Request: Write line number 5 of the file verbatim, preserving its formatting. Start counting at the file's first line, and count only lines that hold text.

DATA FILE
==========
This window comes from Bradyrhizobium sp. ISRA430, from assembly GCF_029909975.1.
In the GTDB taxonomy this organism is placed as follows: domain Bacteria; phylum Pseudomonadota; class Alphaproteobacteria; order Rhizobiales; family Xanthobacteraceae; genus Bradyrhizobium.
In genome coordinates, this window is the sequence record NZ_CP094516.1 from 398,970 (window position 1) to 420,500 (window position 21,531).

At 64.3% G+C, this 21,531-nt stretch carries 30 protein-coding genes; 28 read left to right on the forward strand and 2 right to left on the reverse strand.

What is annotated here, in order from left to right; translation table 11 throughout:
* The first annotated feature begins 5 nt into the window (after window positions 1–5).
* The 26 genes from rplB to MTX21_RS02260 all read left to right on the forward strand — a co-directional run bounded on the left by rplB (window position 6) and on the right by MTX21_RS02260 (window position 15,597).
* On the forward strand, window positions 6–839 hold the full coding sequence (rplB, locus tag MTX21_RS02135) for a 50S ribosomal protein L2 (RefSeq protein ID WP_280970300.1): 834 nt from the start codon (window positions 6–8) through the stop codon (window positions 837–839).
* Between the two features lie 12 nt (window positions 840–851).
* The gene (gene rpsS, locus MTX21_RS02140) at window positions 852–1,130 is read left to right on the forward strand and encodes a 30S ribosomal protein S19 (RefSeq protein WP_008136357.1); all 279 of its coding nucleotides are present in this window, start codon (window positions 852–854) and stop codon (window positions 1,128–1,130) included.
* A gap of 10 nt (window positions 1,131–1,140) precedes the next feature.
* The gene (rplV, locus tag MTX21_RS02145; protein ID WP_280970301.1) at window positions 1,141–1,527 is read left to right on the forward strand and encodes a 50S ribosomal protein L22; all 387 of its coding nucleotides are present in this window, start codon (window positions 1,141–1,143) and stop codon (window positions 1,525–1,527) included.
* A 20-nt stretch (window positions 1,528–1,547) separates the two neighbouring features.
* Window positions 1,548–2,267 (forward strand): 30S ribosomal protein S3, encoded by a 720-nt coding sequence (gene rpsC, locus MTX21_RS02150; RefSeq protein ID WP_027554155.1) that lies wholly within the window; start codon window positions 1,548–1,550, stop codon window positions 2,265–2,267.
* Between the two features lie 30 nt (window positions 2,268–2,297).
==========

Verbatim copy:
What is annotated here, in order from left to right; translation table 11 throughout: